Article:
Lea Westman Helps UST Moot Court Build a Legacy of Excellence
“All attorneys need to be able to speak about the cases they are working on, and they need to be able to advocate for their clients,” Schwegman patent attorney Lea Westman explains. “It may be in a conference room instead of a courtroom, but they’re going to need to think on their feet and have real conversations about the case.” Those are just some of the skills Lea’s students learn in the intellectual property moot court she teaches at the University of St. Thomas School of Law. Lea is an adjunct professor at St. Thomas, where she coaches the AIPLA Giles Sutherland Rich Moot Court Competition. In 2021, her students won the MIPLA Cup, were finalists in the AIPLA Midwest Regional Tournament, and semi-finalists in the National AIPLA Tournament. This year’s team consisted of Erin Herdeman and Jessica Hughes, coached by Lea Westman, Lee Bennin (HKM Law Group) and Adam Szymanski (Patterson Thuente).
Building a Legacy
With Lea’s leadership, the St. Thomas IP moot court team has now made four consecutive appearances at nationals. Lea, a University of St. Thomas School of Law alumna, was approached in the spring of 2017 by another graduate, who had previously coached the team. Aware that moot courts are often taught for a year or so by recent alumni, Lea agreed to take on the role for a year. Together with two other coaches, she jumped in with both feet. Benefiting from her organizational skills and dedication, the team had great success. “Our team went to the regional tournament, advanced all the way to the final round and won, which sent us to nationals,” Lea describes. The top two teams in the region advance to nationals, which the St. Thomas IP team did for the first time that year. “We competed against very prominent schools at nationals, schools with quite a bit of name recognition.” Her students also won the award for Best Brief that year.
Lea and her students were so motivated to succeed that one of her students returned to the same moot court the next year and asked her to come back as coach. Lea asked Adam Szymanski to coach as well, and their strengths complement each other: “We make a good team.” Each year since then, her students have advanced to nationals. The last two years, her students have reached semifinals at nationals.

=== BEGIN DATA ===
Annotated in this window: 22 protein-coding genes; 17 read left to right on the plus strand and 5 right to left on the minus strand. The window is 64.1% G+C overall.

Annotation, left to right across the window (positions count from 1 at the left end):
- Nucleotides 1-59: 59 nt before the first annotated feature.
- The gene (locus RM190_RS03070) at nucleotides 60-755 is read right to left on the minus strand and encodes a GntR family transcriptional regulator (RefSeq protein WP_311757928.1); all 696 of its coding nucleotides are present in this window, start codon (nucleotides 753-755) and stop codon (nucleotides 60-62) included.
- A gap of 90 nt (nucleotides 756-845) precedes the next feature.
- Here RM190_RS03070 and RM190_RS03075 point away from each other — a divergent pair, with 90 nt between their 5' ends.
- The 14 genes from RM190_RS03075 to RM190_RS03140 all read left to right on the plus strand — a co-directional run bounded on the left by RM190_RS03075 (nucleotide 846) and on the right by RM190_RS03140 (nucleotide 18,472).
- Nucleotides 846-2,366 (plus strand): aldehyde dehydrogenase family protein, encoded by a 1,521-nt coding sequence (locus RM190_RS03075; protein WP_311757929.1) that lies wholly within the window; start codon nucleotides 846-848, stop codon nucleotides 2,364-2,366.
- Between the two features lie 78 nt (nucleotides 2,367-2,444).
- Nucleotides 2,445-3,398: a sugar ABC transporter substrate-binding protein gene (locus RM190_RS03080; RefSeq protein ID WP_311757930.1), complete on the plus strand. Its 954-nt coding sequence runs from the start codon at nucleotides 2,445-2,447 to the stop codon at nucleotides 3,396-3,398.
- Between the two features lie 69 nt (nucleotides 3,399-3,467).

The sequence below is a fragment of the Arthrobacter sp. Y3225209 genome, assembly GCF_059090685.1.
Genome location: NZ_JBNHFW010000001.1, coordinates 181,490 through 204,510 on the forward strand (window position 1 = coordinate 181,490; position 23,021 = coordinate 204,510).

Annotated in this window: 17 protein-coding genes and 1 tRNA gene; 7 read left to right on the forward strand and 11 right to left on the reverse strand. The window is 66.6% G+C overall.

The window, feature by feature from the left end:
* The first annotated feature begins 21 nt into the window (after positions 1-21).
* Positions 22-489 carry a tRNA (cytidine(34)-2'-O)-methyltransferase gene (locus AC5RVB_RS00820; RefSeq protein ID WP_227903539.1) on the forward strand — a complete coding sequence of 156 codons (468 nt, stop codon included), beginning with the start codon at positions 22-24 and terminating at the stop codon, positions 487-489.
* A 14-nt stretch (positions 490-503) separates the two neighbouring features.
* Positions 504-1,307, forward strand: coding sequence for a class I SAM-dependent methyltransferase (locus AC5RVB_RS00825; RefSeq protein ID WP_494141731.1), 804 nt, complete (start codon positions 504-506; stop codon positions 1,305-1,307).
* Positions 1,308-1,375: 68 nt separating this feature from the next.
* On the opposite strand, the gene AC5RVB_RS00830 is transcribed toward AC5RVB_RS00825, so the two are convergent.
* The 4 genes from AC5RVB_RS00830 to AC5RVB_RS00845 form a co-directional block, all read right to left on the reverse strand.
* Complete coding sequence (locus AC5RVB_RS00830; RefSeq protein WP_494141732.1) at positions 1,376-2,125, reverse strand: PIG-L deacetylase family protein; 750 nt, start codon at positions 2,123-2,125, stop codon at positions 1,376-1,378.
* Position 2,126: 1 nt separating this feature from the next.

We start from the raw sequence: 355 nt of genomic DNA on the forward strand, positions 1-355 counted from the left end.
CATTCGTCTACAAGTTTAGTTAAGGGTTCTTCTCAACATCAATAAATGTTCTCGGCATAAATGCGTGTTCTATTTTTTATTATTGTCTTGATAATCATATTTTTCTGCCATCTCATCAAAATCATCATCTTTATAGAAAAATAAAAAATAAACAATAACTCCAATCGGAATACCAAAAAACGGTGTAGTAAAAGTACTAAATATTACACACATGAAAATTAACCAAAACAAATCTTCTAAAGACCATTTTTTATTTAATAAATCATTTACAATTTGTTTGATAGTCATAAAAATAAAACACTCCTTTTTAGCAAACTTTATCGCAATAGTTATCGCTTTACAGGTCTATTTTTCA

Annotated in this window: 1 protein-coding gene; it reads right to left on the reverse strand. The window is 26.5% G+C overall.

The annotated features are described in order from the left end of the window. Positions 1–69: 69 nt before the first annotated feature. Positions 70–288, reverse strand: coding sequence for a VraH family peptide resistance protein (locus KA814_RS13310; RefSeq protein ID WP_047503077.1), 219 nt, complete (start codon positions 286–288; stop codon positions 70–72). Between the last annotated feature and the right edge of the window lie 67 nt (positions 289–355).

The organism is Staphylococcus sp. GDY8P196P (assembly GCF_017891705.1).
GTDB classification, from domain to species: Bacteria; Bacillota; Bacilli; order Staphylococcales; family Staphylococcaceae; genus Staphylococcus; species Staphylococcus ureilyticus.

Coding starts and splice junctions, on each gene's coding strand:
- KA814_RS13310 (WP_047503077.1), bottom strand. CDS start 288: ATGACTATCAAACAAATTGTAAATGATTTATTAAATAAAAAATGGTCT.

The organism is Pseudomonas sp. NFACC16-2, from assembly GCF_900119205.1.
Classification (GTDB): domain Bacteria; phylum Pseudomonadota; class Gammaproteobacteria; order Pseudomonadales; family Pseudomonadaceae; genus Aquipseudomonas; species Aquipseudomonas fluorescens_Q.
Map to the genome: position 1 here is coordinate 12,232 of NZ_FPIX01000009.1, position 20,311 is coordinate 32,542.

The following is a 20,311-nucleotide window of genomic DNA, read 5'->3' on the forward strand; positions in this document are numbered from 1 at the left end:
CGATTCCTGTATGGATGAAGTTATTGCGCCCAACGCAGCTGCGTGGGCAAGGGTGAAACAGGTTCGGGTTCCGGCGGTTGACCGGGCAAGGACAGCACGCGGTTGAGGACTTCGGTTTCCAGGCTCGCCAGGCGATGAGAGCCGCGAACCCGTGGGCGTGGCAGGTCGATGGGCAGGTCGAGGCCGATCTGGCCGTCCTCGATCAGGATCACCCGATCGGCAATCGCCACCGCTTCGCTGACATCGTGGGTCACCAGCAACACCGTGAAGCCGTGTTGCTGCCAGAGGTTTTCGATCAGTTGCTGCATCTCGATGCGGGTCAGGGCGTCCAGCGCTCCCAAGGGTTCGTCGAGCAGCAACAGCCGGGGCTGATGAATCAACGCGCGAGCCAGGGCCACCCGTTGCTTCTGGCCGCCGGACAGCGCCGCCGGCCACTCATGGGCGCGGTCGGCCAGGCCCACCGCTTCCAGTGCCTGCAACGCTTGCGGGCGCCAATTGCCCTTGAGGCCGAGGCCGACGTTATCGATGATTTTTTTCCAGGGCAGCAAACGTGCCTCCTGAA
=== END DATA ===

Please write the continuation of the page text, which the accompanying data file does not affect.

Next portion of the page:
Hard Work and Practical Skills
This level of success requires considerable time and energy. First, to join a moot court team at the University of St. Thomas School of Law, students need to audition. “They do an intramural competition and submit an application,” Lea explains. “Students are selected for each moot court. The IP moot court team is one of several.”
The yearlong course builds both writing and speaking skills. “In the fall, students work on the writing portion of the moot court,” Lea describes. “They do research and draft full appellate briefs for each side. Then in the spring they work on the oral advocacy program. In this portion, students have six weeks of two practices a week. At almost every practice they run through their whole appellate argument. Patent attorneys from firms in town sit in as guest judges. Judges can interrupt at any time with questions. Students need to think on their feet and know the law. Students learn highly useful skills that can benefit them long term.”
The Importance of Community
The moot court guest judges play an important role in both the students’ development and in the St. Thomas community. About 20 guest judges sit in at the IP moot court practices each year. The first year Lea coached, it was a challenge to recruit enough judges. Four years later, attorneys in the community were calling her, looking for opportunities to judge.
“A couple guest judges had such a great experience judging at St. Thomas that they now teach a class there,” Lea remembers. “The moot court plays a strong role in building an IP presence at St. Thomas.
“It’s a huge community effort. That community support means that students are in a good place coming out of law school. In addition to an incredible skill set of oral advocacy, students have a huge network of people they know. That’s a network they wouldn’t have otherwise. And that network may help contribute to job offers.” Lea’s students have gone on to work at several firms in the Twin Cities area.
A Rewarding Accomplishment
In addition to being a weighty commitment for students, the moot court also requires dedication from coaches. Lea puts together a syllabus, organizes meetings, and during fall semester provides lectures on the substantive law involved. After students draft their briefs, the coaches provide feedback. Lea then lines up guest judges, sits in on every practice, and debriefs with students afterwards. She can do extra meetings for strategy sessions, and pre-pandemic, travelled with the team. Lea describes, “I talk students through the practical considerations and I’m the go-to coach for substantive patent law questions. Another coach is very good on procedure and standard for review for appellate practice. He provides feedback on practices as well.”
Serving as coach has been a personally rewarding experience for Lea. She explains, “The IP moot court has become a phenomenal program. It’s been four years of excellence. I’m really proud of the community. And I’m incredibly proud of these students, I’ve really seen them grow a lot. Students are already on board for next year and want to win the whole thing. They have great careers ahead of them and I’m excited to see that. This is a legacy they’re building; they’re gaining excellent skills and helping build IP opportunities for St. Thomas students.”Back to All News